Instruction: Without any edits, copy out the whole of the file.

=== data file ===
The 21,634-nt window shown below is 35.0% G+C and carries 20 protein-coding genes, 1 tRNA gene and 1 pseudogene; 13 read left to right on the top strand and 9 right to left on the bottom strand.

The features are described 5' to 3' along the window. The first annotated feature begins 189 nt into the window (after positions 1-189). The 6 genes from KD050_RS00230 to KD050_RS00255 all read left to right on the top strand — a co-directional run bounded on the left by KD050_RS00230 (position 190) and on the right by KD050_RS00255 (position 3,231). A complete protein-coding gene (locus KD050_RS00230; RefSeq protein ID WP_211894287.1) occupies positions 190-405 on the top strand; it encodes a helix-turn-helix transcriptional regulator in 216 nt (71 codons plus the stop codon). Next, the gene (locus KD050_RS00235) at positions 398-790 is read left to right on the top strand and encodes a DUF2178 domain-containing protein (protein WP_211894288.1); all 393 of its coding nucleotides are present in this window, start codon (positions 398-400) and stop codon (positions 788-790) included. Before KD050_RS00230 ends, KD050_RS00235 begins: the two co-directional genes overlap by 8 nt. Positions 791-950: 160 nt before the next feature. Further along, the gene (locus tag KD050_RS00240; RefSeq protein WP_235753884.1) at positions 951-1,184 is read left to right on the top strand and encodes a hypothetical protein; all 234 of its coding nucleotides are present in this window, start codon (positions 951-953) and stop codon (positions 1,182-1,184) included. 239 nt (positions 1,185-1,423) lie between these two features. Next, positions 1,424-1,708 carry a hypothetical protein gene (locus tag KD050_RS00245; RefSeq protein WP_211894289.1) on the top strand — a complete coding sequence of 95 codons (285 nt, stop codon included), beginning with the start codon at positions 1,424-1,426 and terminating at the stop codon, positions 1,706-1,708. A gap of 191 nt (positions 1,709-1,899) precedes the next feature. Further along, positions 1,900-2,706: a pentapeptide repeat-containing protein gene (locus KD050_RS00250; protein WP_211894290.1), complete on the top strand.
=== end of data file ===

The 21,634-nt window shown below is 35.0% G+C and carries 20 protein-coding genes, 1 tRNA gene and 1 pseudogene; 13 read left to right on the top strand and 9 right to left on the bottom strand.

The features are described 5' to 3' along the window. The first annotated feature begins 189 nt into the window (after positions 1-189). The 6 genes from KD050_RS00230 to KD050_RS00255 all read left to right on the top strand — a co-directional run bounded on the left by KD050_RS00230 (position 190) and on the right by KD050_RS00255 (position 3,231). A complete protein-coding gene (locus KD050_RS00230; RefSeq protein ID WP_211894287.1) occupies positions 190-405 on the top strand; it encodes a helix-turn-helix transcriptional regulator in 216 nt (71 codons plus the stop codon). Next, the gene (locus KD050_RS00235) at positions 398-790 is read left to right on the top strand and encodes a DUF2178 domain-containing protein (protein WP_211894288.1); all 393 of its coding nucleotides are present in this window, start codon (positions 398-400) and stop codon (positions 788-790) included. Before KD050_RS00230 ends, KD050_RS00235 begins: the two co-directional genes overlap by 8 nt. Positions 791-950: 160 nt before the next feature. Further along, the gene (locus tag KD050_RS00240; RefSeq protein WP_235753884.1) at positions 951-1,184 is read left to right on the top strand and encodes a hypothetical protein; all 234 of its coding nucleotides are present in this window, start codon (positions 951-953) and stop codon (positions 1,182-1,184) included. 239 nt (positions 1,185-1,423) lie between these two features. Next, positions 1,424-1,708 carry a hypothetical protein gene (locus tag KD050_RS00245; RefSeq protein WP_211894289.1) on the top strand — a complete coding sequence of 95 codons (285 nt, stop codon included), beginning with the start codon at positions 1,424-1,426 and terminating at the stop codon, positions 1,706-1,708. A gap of 191 nt (positions 1,709-1,899) precedes the next feature. Further along, positions 1,900-2,706: a pentapeptide repeat-containing protein gene (locus KD050_RS00250; protein WP_211894290.1), complete on the top strand.